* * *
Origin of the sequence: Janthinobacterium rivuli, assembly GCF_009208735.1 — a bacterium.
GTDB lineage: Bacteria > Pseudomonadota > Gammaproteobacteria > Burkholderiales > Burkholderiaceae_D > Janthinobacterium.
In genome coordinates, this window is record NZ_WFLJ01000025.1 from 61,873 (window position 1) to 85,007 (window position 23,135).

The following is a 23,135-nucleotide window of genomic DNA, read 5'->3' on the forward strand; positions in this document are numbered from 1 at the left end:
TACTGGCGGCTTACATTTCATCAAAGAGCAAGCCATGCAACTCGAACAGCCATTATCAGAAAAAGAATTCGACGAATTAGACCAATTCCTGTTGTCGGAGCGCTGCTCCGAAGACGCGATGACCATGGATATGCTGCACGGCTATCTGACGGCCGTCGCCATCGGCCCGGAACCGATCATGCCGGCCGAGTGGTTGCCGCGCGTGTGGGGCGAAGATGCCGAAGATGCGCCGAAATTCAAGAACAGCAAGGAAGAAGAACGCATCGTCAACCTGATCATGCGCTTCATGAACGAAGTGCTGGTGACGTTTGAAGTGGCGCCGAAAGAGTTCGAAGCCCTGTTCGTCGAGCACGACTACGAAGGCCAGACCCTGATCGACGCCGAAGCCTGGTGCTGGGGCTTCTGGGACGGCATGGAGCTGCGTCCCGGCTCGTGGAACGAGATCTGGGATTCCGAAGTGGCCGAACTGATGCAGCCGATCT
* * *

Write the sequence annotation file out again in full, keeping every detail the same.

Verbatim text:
Origin of the sequence: Janthinobacterium rivuli, assembly GCF_009208735.1 — a bacterium.
GTDB lineage: Bacteria > Pseudomonadota > Gammaproteobacteria > Burkholderiales > Burkholderiaceae_D > Janthinobacterium.
In genome coordinates, this window is record NZ_WFLJ01000025.1 from 61,873 (window position 1) to 85,007 (window position 23,135).

The following is a 23,135-nucleotide window of genomic DNA, read 5'->3' on the forward strand; positions in this document are numbered from 1 at the left end:
TACTGGCGGCTTACATTTCATCAAAGAGCAAGCCATGCAACTCGAACAGCCATTATCAGAAAAAGAATTCGACGAATTAGACCAATTCCTGTTGTCGGAGCGCTGCTCCGAAGACGCGATGACCATGGATATGCTGCACGGCTATCTGACGGCCGTCGCCATCGGCCCGGAACCGATCATGCCGGCCGAGTGGTTGCCGCGCGTGTGGGGCGAAGATGCCGAAGATGCGCCGAAATTCAAGAACAGCAAGGAAGAAGAACGCATCGTCAACCTGATCATGCGCTTCATGAACGAAGTGCTGGTGACGTTTGAAGTGGCGCCGAAAGAGTTCGAAGCCCTGTTCGTCGAGCACGACTACGAAGGCCAGACCCTGATCGACGCCGAAGCCTGGTGCTGGGGCTTCTGGGACGGCATGGAGCTGCGTCCCGGCTCGTGGAACGAGATCTGGGATTCCGAAGTGGCCGAACTGATGCAGCCGATCT